The game isn't without flaws though. There are several aspects in the game where it is never explained in the game, and apparently the game director also has no intentions of explaining, so it's up to the player to decide why or how such thing take place. The climax near the end also feels a little odd and unfitting to me.
Overall, Heavy Rain is a nice change of gaming experience from the other usual ones; there is no "canon" ending or the "right way" to do it, and I personally do recommend giving this game a try and play it your own way to see what you'll get out of it.
It's funny seeing myself reviewing anime and games, as they can be much more subjective than, say, reviewing a toy or figure etc. Hope you do like the review and that it's not too boring to read; I admit that I don't write such texts very often!
24 September 2012
After 49 episodes spanning 3 generations of characters, Gundam AGE is finally over.
Contents of Gundam AGE was first revealed, or rather "leaked" (before official announcement) in June last year from July 2011 issue of CoroCoro Comic. The character designs and that the co-operation of production by studio Level-5 suggest that Gundam AGE is generally more intended to be for younger audience compared to most of the other Gundam series.
Gundam AGE tells the story of three generations of protagonists of the Asuno family, with each protagonist piloting his own version of the eponymous mecha, fighting to defend Earth and its space colonies from an enemy faction far more advanced in terms of technology.
Even since the announcement Gundam AGE had left a negative impression on the fans, and throughout the series it received mixed reception, with the negatives making more of a prominence, criticising its storytelling, art/animations, and character/mecha designs.
Well, the series does have some aspects that are well liked. Gundam AGE-2 from the second generation do earn some respect from the viewers, with the second generation generally have been more likeable out of all 3 generation arcs. The Gunpla models do have rather nice designs, and I admit that while I still don't have any from Gundam AGE series, I am tempted to get a couple of them, namely the G-Exes, Adele, Gundam AGE-2 and/or its variations, and even Danazine (for its dragon kaiju-like appearance XD).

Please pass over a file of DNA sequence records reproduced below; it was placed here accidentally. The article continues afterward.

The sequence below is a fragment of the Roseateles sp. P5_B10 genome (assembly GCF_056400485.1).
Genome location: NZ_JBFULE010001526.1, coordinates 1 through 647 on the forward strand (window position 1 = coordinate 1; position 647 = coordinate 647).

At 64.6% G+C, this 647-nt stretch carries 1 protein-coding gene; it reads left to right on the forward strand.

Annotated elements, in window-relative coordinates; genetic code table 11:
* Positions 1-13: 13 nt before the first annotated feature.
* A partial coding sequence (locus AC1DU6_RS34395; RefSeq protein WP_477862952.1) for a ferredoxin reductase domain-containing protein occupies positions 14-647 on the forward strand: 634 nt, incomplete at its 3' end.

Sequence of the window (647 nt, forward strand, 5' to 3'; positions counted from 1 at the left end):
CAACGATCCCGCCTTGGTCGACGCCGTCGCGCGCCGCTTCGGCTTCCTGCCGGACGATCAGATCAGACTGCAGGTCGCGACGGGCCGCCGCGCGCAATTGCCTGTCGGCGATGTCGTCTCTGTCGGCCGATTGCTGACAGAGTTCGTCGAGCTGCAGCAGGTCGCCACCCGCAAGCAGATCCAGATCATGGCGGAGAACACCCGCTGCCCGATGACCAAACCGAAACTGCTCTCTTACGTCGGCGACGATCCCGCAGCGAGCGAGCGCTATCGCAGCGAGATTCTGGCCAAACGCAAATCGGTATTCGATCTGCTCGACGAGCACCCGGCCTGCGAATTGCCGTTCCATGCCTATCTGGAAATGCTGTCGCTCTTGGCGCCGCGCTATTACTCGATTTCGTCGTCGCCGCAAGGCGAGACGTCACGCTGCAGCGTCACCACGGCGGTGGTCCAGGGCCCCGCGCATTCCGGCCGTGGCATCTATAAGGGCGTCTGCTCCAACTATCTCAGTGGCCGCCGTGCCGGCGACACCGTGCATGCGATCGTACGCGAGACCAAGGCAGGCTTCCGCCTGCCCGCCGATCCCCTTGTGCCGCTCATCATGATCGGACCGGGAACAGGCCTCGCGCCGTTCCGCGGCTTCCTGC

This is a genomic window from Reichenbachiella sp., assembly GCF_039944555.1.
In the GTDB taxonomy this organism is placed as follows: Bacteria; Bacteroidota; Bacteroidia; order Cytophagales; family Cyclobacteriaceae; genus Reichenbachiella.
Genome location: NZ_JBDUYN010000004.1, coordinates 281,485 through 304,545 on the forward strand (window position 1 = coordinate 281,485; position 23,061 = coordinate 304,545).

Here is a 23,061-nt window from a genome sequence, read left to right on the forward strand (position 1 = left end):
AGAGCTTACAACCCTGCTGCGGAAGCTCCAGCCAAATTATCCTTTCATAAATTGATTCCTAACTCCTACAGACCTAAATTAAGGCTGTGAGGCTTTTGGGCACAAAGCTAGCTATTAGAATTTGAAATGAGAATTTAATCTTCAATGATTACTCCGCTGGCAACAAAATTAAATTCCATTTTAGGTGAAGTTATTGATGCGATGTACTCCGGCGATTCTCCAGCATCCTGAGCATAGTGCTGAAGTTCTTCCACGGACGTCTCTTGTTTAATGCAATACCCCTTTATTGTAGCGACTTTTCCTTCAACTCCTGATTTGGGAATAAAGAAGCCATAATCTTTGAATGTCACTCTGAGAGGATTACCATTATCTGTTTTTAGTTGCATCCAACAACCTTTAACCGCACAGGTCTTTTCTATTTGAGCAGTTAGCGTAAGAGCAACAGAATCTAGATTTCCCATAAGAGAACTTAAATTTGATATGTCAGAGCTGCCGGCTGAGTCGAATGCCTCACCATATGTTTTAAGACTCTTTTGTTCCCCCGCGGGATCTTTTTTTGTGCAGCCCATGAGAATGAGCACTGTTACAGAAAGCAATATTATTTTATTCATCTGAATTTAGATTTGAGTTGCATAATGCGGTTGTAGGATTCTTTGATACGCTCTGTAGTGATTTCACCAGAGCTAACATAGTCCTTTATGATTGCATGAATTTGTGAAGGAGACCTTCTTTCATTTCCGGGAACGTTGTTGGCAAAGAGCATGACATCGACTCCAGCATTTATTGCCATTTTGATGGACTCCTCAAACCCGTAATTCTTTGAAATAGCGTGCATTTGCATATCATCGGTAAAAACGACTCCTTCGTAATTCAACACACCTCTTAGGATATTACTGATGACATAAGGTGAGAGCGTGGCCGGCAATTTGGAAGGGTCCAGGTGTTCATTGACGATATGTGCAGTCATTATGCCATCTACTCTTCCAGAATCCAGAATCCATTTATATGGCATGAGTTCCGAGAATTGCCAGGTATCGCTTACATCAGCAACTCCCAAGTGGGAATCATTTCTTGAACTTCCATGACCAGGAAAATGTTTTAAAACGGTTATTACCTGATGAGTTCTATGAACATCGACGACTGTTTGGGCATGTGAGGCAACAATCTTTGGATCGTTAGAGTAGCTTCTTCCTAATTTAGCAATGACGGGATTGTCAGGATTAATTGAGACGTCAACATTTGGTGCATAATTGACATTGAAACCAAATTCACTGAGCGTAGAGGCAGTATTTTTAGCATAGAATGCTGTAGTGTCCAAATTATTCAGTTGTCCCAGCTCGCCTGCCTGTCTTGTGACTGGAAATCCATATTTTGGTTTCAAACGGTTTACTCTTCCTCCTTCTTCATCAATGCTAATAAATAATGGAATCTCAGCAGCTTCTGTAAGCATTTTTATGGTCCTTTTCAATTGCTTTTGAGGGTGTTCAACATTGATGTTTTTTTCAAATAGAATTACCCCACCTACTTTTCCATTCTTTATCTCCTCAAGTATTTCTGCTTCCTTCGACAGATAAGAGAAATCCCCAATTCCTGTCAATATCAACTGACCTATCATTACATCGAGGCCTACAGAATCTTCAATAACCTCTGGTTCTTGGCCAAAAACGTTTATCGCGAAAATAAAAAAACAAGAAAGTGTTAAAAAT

Overall, the initial impression from the first generation of the anime did make me not looking forward to future episodes (especially with the story and animations, though sometimes I wonder whether some people on the Internet watch Gundam AGE for the sake of finding errors and flaws in it). Things improved a bit for me around halfway for second generation, but things went backwards again for the third and last generation. Story is not the most believable one, and there are times that I feel as if I were told to "just believe it" for some scenes without much explanation. The target audience also seems a little mucky - initially it may seem as if it's for the children, but later concepts (or lack of) don't really seem to portray the necessary messages very well. Pacing is also another issue, where some parts can have potential to be expanded much more, whereas others that are not supposed to make much of an impact on the overall plot dragged on for too long. The ending is also very rushed (which is quite likely to be affected by the previous point), which leaves very little of an impression for me, though I can see that some people want it to just end asap...